Much of the attention around Chinese hacking is directed toward advanced threat groups suspected to have links to China's government. But a new report shows that the nation's hacking goes far deeper, and there's a thriving scene that has adapted to an internet heavily controlled by the government.
Espionage: Every nation does it. But for nation-state hacking that targets intellectual property or interference in political affairs, the U.S. has been using criminal indictments against individuals as a diplomatic way of saying: "We see what you're doing, now knock it off." But does it work?
The FIN7 cybercrime gang regularly phoned victims, posing as buyers, to trick victims into opening phishing emails and attachments with malware, federal prosecutors allege. The group's success - 15 million stolen payment cards and counting - is one measure of how difficult these types of attacks are to block.
A WannaCry outbreak has hit unpatched Windows 7 systems at Taiwan Semiconductor Manufacturing Co., crippling its factories. The world's largest chipmaker, which traced the infection to a new software tool that it failed to scan for malware before installation, says the outbreak could cost it $170 million.
The cost of the city of Atlanta's mitigation and subsequent IT overhaul following a massive SamSam ransomware infection in March could reach $17 million, of which $6 million has already been budgeted for new devices, security enhancements as well as upgrades, according to news reports.
The chief security officer for the U.S. Democratic Party is recommending that all party officials avoid using mobile devices made by Chinese manufacturers ZTE and Huawei. Bob Lord says that even if devices from those manufacturers are free or low cost, no one wants to be the next "patient zero."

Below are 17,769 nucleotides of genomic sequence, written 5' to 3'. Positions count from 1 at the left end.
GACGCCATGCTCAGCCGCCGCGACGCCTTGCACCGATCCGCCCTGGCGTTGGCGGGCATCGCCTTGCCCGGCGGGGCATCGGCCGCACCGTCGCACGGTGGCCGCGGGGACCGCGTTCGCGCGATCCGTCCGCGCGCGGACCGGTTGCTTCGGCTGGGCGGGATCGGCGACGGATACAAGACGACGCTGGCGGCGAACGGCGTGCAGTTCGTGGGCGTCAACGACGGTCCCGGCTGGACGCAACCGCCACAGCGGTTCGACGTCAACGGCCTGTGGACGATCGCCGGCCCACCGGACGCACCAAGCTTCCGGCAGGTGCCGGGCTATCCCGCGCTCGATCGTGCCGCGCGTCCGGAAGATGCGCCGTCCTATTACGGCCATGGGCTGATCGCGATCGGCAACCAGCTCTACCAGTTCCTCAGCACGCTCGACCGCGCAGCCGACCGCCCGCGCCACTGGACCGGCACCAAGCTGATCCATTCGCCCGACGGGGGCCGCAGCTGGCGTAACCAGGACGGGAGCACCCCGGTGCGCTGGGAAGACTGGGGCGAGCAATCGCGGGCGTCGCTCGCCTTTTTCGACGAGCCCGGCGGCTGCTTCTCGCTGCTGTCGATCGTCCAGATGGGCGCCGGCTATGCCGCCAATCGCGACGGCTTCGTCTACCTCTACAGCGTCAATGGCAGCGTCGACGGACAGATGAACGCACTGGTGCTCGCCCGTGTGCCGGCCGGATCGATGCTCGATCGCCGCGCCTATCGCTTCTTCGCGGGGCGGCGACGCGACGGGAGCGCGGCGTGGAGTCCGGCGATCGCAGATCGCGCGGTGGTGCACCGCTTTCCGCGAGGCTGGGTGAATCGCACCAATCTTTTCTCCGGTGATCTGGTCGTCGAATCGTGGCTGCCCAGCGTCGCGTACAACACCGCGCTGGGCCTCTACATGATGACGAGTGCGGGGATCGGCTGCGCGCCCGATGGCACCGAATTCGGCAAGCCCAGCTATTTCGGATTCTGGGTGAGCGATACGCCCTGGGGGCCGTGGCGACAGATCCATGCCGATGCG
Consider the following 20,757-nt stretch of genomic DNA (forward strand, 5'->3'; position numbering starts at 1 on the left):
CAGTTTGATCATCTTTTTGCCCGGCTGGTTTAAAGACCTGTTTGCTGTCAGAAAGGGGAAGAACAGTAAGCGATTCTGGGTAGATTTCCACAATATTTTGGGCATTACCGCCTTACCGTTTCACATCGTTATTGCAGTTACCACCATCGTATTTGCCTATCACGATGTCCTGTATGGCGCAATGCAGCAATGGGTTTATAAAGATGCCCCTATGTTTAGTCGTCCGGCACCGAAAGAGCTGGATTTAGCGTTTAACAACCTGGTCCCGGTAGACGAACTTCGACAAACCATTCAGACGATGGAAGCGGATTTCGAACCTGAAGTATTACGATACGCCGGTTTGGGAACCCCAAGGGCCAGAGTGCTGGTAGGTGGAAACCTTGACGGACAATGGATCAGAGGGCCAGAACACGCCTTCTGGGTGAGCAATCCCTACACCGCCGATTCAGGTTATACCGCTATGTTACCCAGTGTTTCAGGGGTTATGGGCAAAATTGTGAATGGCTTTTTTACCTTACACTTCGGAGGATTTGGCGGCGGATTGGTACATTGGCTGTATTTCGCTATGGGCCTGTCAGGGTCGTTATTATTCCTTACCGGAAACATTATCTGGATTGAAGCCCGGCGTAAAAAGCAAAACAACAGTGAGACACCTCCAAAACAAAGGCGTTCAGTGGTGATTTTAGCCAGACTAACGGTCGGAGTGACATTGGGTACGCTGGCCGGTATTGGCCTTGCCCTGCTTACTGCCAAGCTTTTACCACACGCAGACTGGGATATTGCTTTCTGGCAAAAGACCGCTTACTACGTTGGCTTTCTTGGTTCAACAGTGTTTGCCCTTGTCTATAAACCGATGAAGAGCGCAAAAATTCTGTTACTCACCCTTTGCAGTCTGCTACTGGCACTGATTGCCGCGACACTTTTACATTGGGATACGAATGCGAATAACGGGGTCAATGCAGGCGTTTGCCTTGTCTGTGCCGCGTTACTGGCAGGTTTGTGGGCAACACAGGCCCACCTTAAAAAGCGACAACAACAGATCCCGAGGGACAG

Retired Brigadier General Gregory Touhill, the first CISO of the federal government, spells out what he sees as the essential steps for fighting against Russian meddling in this year's midterm elections. He'll be a featured speaker at ISMG's Security Summit in New York Aug. 14-15.
Attackers have targeted a patched vulnerability to exploit more than 209,000 carrier-grade routers made by Latvian manufacturer MicroTik and infect them with two types of malware - Coinhive and Crypto-Loot - designed to mine for cryptocurrency, security researchers say.
Two cybersecurity veterans detail the specific steps the Trump administration must take now if it has any hope of safeguarding the U.S. midterm elections in November against Russian interference, whether via hack attacks or social media and propaganda campaigns.
Three Ukrainian men who were allegedly part of a hacking gang that stole more than 15 million payment card records from U.S. businesses, sold the data in underground markets and enabled at least $12.4 million in fraud have been arrested in Germany, Poland and Spain at the request of the U.S.
Russian national Mikhail Malykhin, who was illegally residing in the U.S., has received a 70-month prison sentence after admitting to hack attacks and conspiring to use fraudulent debit cards issued via a hacked healthcare benefits administrator.
With Australia's data breach reporting law now in effect, its healthcare sector has recently reported the highest number of data breaches - a finding that is sure to intensify the already intense scrutiny of the country's controversial e-health records project.
Facebook has suspended eight pages and 24 accounts for "coordinated inauthentic behavior" tied to apparent political influence campaigns ahead of an event in Washington. While Facebook declined to attribute the activities to specific individuals or groups, U.S. lawmakers are blaming the Kremlin.
What should President Donald Trump do to prevent Russian meddling in the midterm elections? Ed Amoroso, the former CISO of AT&T, offers three bold suggestions. He'll be a featured speaker at ISMG's Security Summit in New York, to be held Aug. 14-15.